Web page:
South American Food

I'm going to South America to study for an extended period. But I'm trying to loose weight! Taco Bell type food doesn't particularly appeal to me, although some of the food is okay.

As a T1, any suggestions on a diet down there? I will have access to a kitchen for breakfast and supper. I have heard that the sea food in Valparaiso is out of this world. I do have a Pump, but I've stopped using it because of skin problems with all the available infusion sets.

Any suggestions would be much appreciated.

dude, all of south america, well, none of south america, eat taco bell. if youre talking about the corn tortillas and the carby legumes, i hear you.

if youve got access to a kitched for breakfast and supper, then you just have to worry about lunch. they will have plenty of produce, fish and meat. if in doubt, you can always prepare your lunch in your kitchen at brekkie time and youll know what youre eating.

it can really cause a bit of a freak out, not being in control of your food, but if youre there for a while, youll eventually figure out what works for you with regards to some of the foods that are different to your diet in your home country.

good luck and have a great time!

I have to echo what was written below. Taco Bell is NOT an example of South American food, not by a far stretch. You might want to try some basic research of South American food and culture before you leave. It would help with the transition. I'm pretty sure you'll eat healthier in South America than you've ever eaten in this country.

Much of South American food is healthy and nothing like what you think of as "Mexican" food here in the U.S.. Nopales (cactus) is very good for diabetics. If you have the opportunity to try it, I suggest you do.

Eucritta, that description sounds amazing. Now I'm hungry.

I did eat tortillas/tacos etc. in Cancun, Mexico and other South American countries have them too according to the link, it is an ancient Mayan dish apparently or pretty old anyway. But I'm sure there are plenty of other alternatives, I can't really remember the food that much but I had some fahitas which were delicious. I unfortunately became very ill while I was there with something, the runs etc. as well as a rash from seaweed in the water and I had to take an antibiotic when I came home with severe stomach cramps, so I would be careful if you are susceptible to stomach bugs etc. Some people have told me to take an antibiotic a day or charcoal pills to avoid this. I actually love that food but for the most part it is way too high carb for me.

Mexico is not part of South America.

But bottom line is if you are living in a South American country on an extended basis my guess is you will have cooking facilities. When I lived in Guatemala (Central America) I pretty much cooked similar foods to what I eat in the U.S.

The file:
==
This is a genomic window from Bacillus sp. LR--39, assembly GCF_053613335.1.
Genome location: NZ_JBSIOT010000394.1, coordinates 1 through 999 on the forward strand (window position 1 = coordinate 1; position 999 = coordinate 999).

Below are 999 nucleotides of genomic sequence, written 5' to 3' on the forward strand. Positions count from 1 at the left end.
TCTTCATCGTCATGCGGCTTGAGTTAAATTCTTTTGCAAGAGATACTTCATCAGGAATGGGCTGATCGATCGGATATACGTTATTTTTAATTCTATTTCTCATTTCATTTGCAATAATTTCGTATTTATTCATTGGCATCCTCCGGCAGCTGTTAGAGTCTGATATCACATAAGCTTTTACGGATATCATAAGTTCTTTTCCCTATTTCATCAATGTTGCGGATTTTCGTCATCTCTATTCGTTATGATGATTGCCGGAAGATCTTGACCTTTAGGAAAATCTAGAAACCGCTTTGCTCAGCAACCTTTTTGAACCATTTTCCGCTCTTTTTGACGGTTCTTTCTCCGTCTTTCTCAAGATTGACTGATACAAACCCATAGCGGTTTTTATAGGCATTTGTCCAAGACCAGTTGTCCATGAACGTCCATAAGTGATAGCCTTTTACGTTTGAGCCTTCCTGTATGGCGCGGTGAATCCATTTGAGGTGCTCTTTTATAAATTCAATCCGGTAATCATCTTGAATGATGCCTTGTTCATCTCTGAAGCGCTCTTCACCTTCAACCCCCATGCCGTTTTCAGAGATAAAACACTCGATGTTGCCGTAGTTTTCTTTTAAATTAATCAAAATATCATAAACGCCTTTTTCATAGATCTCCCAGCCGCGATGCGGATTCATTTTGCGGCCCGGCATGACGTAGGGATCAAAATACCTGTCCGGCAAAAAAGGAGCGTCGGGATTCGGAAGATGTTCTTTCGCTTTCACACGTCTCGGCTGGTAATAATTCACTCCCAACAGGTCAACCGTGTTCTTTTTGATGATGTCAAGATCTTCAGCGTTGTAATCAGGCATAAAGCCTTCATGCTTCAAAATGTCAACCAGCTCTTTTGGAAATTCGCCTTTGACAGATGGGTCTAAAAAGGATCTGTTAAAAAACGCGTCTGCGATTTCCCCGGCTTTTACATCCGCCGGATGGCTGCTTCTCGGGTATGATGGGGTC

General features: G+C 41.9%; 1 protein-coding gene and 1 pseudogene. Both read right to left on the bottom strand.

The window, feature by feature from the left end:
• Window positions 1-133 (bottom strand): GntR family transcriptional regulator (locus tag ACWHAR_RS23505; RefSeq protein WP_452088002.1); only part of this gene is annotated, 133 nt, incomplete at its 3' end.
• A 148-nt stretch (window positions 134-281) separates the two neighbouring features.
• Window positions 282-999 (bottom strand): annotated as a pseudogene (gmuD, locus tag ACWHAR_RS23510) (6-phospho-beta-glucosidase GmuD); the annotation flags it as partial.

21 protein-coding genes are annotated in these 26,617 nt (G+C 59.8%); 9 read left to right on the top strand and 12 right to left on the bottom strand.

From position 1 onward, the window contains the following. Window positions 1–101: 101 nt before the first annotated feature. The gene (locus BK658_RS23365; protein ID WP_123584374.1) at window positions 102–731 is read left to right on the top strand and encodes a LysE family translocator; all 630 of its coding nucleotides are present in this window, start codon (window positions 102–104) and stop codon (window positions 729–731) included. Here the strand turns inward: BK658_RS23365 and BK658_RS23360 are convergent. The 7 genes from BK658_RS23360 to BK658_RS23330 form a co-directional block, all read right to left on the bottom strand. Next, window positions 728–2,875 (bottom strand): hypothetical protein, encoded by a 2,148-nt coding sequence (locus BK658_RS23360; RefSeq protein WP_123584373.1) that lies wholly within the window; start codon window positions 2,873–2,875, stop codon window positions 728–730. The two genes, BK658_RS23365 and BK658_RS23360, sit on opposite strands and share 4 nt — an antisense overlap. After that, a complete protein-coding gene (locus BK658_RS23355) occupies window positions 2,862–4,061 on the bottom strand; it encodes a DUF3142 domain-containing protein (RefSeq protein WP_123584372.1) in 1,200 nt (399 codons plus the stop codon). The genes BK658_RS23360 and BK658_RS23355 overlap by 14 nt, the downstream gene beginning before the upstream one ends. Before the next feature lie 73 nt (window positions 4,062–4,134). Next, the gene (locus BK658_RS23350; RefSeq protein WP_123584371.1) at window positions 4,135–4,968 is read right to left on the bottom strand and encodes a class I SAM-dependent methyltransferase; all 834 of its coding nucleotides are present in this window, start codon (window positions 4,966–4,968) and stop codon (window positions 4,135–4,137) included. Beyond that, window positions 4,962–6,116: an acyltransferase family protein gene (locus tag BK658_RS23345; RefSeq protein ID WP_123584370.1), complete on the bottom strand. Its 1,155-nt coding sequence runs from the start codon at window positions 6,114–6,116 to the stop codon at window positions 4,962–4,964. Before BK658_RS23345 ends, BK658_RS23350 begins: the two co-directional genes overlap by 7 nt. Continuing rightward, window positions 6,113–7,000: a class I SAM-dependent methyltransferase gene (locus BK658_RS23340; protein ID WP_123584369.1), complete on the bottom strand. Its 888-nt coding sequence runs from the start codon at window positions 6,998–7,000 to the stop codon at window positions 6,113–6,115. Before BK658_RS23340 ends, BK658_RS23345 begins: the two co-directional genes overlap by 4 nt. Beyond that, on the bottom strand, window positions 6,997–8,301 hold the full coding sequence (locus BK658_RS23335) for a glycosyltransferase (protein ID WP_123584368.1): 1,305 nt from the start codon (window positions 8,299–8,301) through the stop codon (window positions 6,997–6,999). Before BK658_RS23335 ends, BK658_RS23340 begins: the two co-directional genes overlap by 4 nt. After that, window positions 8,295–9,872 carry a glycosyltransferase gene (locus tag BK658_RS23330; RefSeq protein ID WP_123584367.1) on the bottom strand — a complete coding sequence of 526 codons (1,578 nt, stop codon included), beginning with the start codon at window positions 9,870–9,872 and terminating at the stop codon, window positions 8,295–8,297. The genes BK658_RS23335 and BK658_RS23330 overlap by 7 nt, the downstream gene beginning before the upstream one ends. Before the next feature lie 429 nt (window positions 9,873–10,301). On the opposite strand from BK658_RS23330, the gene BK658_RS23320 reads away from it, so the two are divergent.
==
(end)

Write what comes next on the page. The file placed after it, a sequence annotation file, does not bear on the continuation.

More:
Well, my geography is not so great sometimes, lol. But apparently some people dispute whether is is north america or central america and central American countries do make tortillas also etc.

I would also guess you can make your own food of course but one of the nice things about traveling is sampling the restaurant food wherever you are too. I'm sure there were plenty of choices in Cancun other than what I ate but I love that food so that was mostly what I ate from what I remember.

Where in South America are you traveling? I have traveled extensively through Chile, Peru, Bolivia and have lived in Uruguay and currently, Argentina. I found that foods within inland Peru and Bolivia, in particular, tend to be carb heavy but there is great meat available anywhere you go and equally great seafood available all throughout Chile and Coastal Peru. It is not like Mexican or Tex-Mex at all. There are also plenty of fresh fruits and vegetables available wherever you go.

If you are part of a tour, I suggest talking with your tour provider and/or leader about your dietary needs and I'm sure they will be able to provide suggestions. Best of luck.

My favorite South American food is a giant Ribeye steak with a glass of Malbec in Buenos Aires, or maybe grilled seafood in Rio. :-)

No matter where you are, just check yourself a lot.

While I'm not meaning any offense, we take for granted our emergency medical services here in the US. Don't count on it somewhere else. When I've eaten in other parts of the world, I just tend to be real careful.

From my travels in Chile, Brazil and Argentina I found that the local food there was generally a lot healthier, less processed and fresher, than anything you'll find at South American related fast food joints in North America.